Yikes...just read the wind forecast 15-20 mph winds should make for some fun chop to run the flats boat through.

I'm fishing with a friend, and that's his go to. Wilton and some areas around the Golf course, etc. I'm sure you know the spots. I will definitely let you know.
Another report for those interested. Was just talking with French on the phone. He's pier fishing in the OBX. He was on a lunch break, but as we spoke, there was a commotion and the pier net came out. He saw the drum that had just been caught, the first of the day, and we parted ways as he went to get his rods out. I wish him luck.

Was in Southern Shores last week for 4 days of surf fishing. One member of our group scored a 24" puppy drum the first day, but that was the only one we saw the entire time. Caught a good number of speckled trout (lots of shorts, but also a decent number of keepers), plenty of blues, small black drum, a few pompano, and I think a couple of spot. All in all it was decent action, although keepers were pretty rare. I'm still suspicious that the beach nourishment has negatively affected the fishing, but a few more nor 'easters and mother nature will probably put the sand back the way she wants it.

Anyone here have advice on going after drum in the sound? For our next trip I want to be prepared to try the sound if they're not biting in the surf. Can you do this from the shore anywhere, or do you really need a kayak? Lure/bait recommendations?

Good luck to everyone headed out this weekend!

VENT: Just received a report from a local that my secret spot is covered in gill nets and multiple dead drum spotted. I was hoping to fish it next week to learn it during fall patterns, which I have never done. When will NC learn about how bad these are?

Between this, a story I read today about Dominion bulldozing some of the oldest forest in the state for their dumbass pipeline and the looming climate change crisis, if anybody has any more crappy environmental news, just lay it on me and let's get it all out of the way. I'll be tying flies in my basement tonight to keep my sanity. Will probably do an Instagram live for anyone that wants to tune in. I'd say around 9.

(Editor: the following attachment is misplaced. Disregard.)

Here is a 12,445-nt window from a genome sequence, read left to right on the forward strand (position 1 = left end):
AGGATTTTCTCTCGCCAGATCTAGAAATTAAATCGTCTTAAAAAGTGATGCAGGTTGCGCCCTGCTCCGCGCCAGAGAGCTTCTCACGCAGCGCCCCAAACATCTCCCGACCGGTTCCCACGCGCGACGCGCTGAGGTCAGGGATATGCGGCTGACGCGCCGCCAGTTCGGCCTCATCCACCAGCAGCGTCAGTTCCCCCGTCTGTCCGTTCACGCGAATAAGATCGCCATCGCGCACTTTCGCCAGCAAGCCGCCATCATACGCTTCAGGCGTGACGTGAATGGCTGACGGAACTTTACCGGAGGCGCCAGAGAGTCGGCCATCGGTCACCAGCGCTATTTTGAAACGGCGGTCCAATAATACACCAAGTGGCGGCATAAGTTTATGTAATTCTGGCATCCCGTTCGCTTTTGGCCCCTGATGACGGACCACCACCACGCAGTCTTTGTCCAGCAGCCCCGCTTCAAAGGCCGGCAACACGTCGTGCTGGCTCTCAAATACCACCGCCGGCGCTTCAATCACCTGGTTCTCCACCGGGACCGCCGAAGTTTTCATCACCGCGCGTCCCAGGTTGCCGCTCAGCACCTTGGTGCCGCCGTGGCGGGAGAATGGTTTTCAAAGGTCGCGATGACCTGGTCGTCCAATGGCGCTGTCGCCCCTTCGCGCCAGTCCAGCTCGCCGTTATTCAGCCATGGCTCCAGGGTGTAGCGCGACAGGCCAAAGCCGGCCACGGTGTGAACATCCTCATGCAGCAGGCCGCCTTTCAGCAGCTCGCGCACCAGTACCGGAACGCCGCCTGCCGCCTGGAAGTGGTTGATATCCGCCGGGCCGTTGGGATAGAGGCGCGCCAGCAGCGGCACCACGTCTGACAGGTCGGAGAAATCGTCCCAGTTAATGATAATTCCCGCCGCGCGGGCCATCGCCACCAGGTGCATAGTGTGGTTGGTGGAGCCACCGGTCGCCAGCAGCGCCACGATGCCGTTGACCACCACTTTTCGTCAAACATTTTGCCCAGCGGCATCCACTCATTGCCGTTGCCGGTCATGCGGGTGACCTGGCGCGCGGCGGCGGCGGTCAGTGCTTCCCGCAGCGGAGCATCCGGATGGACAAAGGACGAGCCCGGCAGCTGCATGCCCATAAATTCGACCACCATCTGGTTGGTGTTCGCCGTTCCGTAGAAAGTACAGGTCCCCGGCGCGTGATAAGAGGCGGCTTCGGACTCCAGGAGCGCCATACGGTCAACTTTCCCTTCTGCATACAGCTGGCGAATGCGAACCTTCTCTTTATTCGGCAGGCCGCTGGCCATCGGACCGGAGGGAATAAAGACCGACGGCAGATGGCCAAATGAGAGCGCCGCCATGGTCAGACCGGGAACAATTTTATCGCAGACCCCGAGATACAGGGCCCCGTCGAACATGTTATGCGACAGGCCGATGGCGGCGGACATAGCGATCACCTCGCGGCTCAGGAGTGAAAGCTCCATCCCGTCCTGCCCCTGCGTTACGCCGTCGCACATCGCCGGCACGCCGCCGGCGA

Maybe I'll get out and fish for stripers soon instead of the reds.

I've grown up in a family highly focused on conservation with my mom a state forester I have a pulse on anything outdoors since its all we really talk about. Conservation easements are a beautiful thing that we focus on to try and help ensure that the future of a property is safe from big development and can be something left untouched. On my way to the New this summer I passed the pipeline where it was exiting the national forest and it looked like a shit show. Sucks to see the trend were on anymore and it sucks having seen so many things change in the mere 15 years I've been semi conscious but its the way it is sadly so I try to focus on doing what I can even if its as simple as just replanting cutover land with pine trees or working on wildlife habitat to give quail and anything else a chance, I might be one of the few doing it but I'm not gonna let the crappy world around me stop me.

To me its not political its simply the right thing to do. When I was a kid I loathed days with him planting hundreds of trees or converting an old field into a food plot or habitat thinking it was menial labor but now when I go hunt the persimmon, chesnut and apple groves I can sit back and realize what he was teaching me. Going back and seeing cutovers I helped him replant is pretty neat to it just needs patience.

I definitely know what you mean. I spent a lot of time as a kid helping my...

Source: www.thekeyplay.com

20 Things to Inspect on a Used Bass Boat - Scout